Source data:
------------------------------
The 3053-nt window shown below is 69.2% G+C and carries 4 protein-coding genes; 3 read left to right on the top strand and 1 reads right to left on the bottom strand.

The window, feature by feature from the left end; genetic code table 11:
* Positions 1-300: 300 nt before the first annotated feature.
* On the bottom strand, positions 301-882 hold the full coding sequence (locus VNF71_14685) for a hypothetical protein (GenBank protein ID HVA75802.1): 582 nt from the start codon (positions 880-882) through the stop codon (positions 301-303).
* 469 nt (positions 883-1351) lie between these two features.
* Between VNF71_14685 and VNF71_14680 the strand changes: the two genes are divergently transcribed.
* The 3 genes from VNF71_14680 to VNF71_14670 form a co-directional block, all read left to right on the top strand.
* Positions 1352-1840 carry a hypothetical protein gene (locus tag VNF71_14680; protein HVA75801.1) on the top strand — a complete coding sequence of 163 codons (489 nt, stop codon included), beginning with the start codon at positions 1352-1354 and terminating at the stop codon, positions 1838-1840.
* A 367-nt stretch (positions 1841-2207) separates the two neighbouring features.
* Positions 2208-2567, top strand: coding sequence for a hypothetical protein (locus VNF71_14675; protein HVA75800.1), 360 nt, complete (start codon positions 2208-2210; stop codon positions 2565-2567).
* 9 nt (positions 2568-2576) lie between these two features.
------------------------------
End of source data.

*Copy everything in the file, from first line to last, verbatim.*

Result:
The 3053-nt window shown below is 69.2% G+C and carries 4 protein-coding genes; 3 read left to right on the top strand and 1 reads right to left on the bottom strand.

The window, feature by feature from the left end; genetic code table 11:
* Positions 1-300: 300 nt before the first annotated feature.
* On the bottom strand, positions 301-882 hold the full coding sequence (locus VNF71_14685) for a hypothetical protein (GenBank protein ID HVA75802.1): 582 nt from the start codon (positions 880-882) through the stop codon (positions 301-303).
* 469 nt (positions 883-1351) lie between these two features.
* Between VNF71_14685 and VNF71_14680 the strand changes: the two genes are divergently transcribed.
* The 3 genes from VNF71_14680 to VNF71_14670 form a co-directional block, all read left to right on the top strand.
* Positions 1352-1840 carry a hypothetical protein gene (locus tag VNF71_14680; protein HVA75801.1) on the top strand — a complete coding sequence of 163 codons (489 nt, stop codon included), beginning with the start codon at positions 1352-1354 and terminating at the stop codon, positions 1838-1840.
* A 367-nt stretch (positions 1841-2207) separates the two neighbouring features.
* Positions 2208-2567, top strand: coding sequence for a hypothetical protein (locus VNF71_14675; protein HVA75800.1), 360 nt, complete (start codon positions 2208-2210; stop codon positions 2565-2567).
* 9 nt (positions 2568-2576) lie between these two features.